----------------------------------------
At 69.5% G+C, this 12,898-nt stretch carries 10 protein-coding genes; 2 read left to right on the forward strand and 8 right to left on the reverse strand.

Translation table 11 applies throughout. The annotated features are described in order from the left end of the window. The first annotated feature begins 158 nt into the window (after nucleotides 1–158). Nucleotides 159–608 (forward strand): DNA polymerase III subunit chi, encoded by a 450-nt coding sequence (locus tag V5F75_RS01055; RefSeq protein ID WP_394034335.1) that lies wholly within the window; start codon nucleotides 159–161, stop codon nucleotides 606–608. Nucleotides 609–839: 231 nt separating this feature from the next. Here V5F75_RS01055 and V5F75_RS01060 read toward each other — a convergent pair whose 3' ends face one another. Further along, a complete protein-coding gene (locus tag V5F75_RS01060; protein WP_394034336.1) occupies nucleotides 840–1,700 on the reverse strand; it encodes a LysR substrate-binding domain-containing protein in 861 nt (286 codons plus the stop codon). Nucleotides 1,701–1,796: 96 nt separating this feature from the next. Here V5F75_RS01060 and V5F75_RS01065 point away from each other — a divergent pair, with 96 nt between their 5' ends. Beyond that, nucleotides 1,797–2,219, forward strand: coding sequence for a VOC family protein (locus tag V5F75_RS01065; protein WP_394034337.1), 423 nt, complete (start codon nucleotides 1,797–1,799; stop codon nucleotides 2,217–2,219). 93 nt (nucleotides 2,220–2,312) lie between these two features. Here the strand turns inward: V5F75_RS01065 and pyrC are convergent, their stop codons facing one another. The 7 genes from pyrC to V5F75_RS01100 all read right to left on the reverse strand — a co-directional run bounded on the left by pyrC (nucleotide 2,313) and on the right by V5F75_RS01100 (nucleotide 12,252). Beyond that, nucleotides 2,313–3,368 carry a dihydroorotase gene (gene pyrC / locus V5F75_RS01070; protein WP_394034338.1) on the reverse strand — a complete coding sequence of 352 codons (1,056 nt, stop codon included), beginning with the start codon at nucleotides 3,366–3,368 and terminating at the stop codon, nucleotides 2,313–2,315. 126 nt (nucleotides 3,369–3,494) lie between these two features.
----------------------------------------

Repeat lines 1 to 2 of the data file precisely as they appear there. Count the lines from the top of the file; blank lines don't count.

At 69.5% G+C, this 12,898-nt stretch carries 10 protein-coding genes; 2 read left to right on the forward strand and 8 right to left on the reverse strand.

Translation table 11 applies throughout. The annotated features are described in order from the left end of the window. The first annotated feature begins 158 nt into the window (after nucleotides 1–158). Nucleotides 159–608 (forward strand): DNA polymerase III subunit chi, encoded by a 450-nt coding sequence (locus tag V5F75_RS01055; RefSeq protein ID WP_394034335.1) that lies wholly within the window; start codon nucleotides 159–161, stop codon nucleotides 606–608. Nucleotides 609–839: 231 nt separating this feature from the next. Here V5F75_RS01055 and V5F75_RS01060 read toward each other — a convergent pair whose 3' ends face one another. Further along, a complete protein-coding gene (locus tag V5F75_RS01060; protein WP_394034336.1) occupies nucleotides 840–1,700 on the reverse strand; it encodes a LysR substrate-binding domain-containing protein in 861 nt (286 codons plus the stop codon). Nucleotides 1,701–1,796: 96 nt separating this feature from the next. Here V5F75_RS01060 and V5F75_RS01065 point away from each other — a divergent pair, with 96 nt between their 5' ends. Beyond that, nucleotides 1,797–2,219, forward strand: coding sequence for a VOC family protein (locus tag V5F75_RS01065; protein WP_394034337.1), 423 nt, complete (start codon nucleotides 1,797–1,799; stop codon nucleotides 2,217–2,219). 93 nt (nucleotides 2,220–2,312) lie between these two features. Here the strand turns inward: V5F75_RS01065 and pyrC are convergent, their stop codons facing one another. The 7 genes from pyrC to V5F75_RS01100 all read right to left on the reverse strand — a co-directional run bounded on the left by pyrC (nucleotide 2,313) and on the right by V5F75_RS01100 (nucleotide 12,252). Beyond that, nucleotides 2,313–3,368 carry a dihydroorotase gene (gene pyrC / locus V5F75_RS01070; protein WP_394034338.1) on the reverse strand — a complete coding sequence of 352 codons (1,056 nt, stop codon included), beginning with the start codon at nucleotides 3,366–3,368 and terminating at the stop codon, nucleotides 2,313–2,315. 126 nt (nucleotides 3,369–3,494) lie between these two features.